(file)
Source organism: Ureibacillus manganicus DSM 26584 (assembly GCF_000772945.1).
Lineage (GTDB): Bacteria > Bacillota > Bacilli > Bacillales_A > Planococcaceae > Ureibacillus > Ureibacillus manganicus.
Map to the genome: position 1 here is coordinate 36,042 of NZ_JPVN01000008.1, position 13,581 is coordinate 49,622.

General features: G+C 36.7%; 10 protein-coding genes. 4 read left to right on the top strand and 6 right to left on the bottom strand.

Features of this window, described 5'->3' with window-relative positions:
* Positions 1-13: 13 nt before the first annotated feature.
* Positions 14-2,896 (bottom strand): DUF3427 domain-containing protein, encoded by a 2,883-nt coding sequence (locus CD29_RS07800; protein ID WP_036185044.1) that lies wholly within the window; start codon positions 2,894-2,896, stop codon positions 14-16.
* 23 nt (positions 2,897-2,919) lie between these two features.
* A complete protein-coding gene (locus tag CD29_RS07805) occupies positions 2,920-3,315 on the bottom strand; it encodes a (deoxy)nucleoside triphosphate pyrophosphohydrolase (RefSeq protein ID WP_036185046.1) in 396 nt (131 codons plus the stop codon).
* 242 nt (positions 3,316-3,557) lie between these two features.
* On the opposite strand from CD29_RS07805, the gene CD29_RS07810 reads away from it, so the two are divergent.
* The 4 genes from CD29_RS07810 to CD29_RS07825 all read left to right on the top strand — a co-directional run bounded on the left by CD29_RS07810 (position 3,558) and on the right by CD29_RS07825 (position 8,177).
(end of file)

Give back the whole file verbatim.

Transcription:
Source organism: Ureibacillus manganicus DSM 26584 (assembly GCF_000772945.1).
Lineage (GTDB): Bacteria > Bacillota > Bacilli > Bacillales_A > Planococcaceae > Ureibacillus > Ureibacillus manganicus.
Map to the genome: position 1 here is coordinate 36,042 of NZ_JPVN01000008.1, position 13,581 is coordinate 49,622.

General features: G+C 36.7%; 10 protein-coding genes. 4 read left to right on the top strand and 6 right to left on the bottom strand.

Features of this window, described 5'->3' with window-relative positions:
* Positions 1-13: 13 nt before the first annotated feature.
* Positions 14-2,896 (bottom strand): DUF3427 domain-containing protein, encoded by a 2,883-nt coding sequence (locus CD29_RS07800; protein ID WP_036185044.1) that lies wholly within the window; start codon positions 2,894-2,896, stop codon positions 14-16.
* 23 nt (positions 2,897-2,919) lie between these two features.
* A complete protein-coding gene (locus tag CD29_RS07805) occupies positions 2,920-3,315 on the bottom strand; it encodes a (deoxy)nucleoside triphosphate pyrophosphohydrolase (RefSeq protein ID WP_036185046.1) in 396 nt (131 codons plus the stop codon).
* 242 nt (positions 3,316-3,557) lie between these two features.
* On the opposite strand from CD29_RS07805, the gene CD29_RS07810 reads away from it, so the two are divergent.
* The 4 genes from CD29_RS07810 to CD29_RS07825 all read left to right on the top strand — a co-directional run bounded on the left by CD29_RS07810 (position 3,558) and on the right by CD29_RS07825 (position 8,177).